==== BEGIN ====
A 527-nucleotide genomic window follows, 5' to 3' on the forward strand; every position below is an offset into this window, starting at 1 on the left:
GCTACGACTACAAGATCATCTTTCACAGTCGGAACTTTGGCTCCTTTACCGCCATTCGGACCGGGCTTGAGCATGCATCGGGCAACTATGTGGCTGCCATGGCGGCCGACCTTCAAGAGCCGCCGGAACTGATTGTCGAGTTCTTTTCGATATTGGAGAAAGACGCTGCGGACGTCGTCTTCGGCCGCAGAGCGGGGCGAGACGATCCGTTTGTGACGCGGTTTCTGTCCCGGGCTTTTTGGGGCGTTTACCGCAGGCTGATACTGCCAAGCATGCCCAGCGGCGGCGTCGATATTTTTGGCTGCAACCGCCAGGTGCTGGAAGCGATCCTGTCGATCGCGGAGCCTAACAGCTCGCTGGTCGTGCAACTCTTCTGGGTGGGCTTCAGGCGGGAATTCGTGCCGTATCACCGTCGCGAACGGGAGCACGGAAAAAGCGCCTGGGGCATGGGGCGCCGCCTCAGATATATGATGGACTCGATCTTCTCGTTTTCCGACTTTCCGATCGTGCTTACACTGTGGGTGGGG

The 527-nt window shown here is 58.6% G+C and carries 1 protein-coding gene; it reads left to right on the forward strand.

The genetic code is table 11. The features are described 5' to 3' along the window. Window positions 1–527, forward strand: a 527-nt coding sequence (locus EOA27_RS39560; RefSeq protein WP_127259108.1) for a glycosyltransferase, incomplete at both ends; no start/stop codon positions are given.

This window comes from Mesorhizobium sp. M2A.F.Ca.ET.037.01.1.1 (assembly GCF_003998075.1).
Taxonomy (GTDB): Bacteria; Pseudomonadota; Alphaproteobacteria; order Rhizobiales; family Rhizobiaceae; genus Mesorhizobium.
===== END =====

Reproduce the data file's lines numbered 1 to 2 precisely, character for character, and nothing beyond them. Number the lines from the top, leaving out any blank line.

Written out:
A 527-nucleotide genomic window follows, 5' to 3' on the forward strand; every position below is an offset into this window, starting at 1 on the left:
GCTACGACTACAAGATCATCTTTCACAGTCGGAACTTTGGCTCCTTTACCGCCATTCGGACCGGGCTTGAGCATGCATCGGGCAACTATGTGGCTGCCATGGCGGCCGACCTTCAAGAGCCGCCGGAACTGATTGTCGAGTTCTTTTCGATATTGGAGAAAGACGCTGCGGACGTCGTCTTCGGCCGCAGAGCGGGGCGAGACGATCCGTTTGTGACGCGGTTTCTGTCCCGGGCTTTTTGGGGCGTTTACCGCAGGCTGATACTGCCAAGCATGCCCAGCGGCGGCGTCGATATTTTTGGCTGCAACCGCCAGGTGCTGGAAGCGATCCTGTCGATCGCGGAGCCTAACAGCTCGCTGGTCGTGCAACTCTTCTGGGTGGGCTTCAGGCGGGAATTCGTGCCGTATCACCGTCGCGAACGGGAGCACGGAAAAAGCGCCTGGGGCATGGGGCGCCGCCTCAGATATATGATGGACTCGATCTTCTCGTTTTCCGACTTTCCGATCGTGCTTACACTGTGGGTGGGG